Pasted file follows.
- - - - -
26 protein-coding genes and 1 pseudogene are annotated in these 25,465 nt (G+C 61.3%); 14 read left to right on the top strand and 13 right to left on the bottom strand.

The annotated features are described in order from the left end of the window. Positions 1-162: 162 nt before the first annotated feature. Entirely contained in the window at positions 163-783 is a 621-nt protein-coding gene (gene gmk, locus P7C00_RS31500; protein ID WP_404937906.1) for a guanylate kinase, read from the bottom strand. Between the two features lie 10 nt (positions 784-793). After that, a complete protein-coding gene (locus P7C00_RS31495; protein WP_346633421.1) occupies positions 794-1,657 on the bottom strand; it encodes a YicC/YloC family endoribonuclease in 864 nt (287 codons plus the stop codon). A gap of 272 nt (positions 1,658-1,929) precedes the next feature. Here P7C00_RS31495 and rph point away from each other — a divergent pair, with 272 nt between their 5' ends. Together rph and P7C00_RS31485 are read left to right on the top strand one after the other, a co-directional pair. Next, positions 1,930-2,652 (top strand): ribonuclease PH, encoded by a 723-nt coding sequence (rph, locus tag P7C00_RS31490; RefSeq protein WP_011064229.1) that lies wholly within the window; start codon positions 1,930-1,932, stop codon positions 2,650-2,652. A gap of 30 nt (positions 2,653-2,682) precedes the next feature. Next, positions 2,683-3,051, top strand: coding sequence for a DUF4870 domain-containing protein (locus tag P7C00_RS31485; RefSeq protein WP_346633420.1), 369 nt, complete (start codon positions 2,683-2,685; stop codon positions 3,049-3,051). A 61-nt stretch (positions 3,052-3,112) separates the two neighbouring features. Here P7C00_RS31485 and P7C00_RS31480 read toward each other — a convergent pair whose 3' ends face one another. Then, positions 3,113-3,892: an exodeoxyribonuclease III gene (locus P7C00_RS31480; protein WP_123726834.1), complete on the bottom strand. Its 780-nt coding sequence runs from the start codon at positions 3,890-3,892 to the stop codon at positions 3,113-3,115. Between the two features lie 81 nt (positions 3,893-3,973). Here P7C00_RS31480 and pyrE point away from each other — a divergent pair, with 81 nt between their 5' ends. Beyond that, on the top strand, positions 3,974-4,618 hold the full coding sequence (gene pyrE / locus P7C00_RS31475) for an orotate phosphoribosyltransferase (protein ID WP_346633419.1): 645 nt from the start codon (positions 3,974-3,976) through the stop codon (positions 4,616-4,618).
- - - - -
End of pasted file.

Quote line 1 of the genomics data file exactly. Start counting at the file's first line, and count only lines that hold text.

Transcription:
26 protein-coding genes and 1 pseudogene are annotated in these 25,465 nt (G+C 61.3%); 14 read left to right on the top strand and 13 right to left on the bottom strand.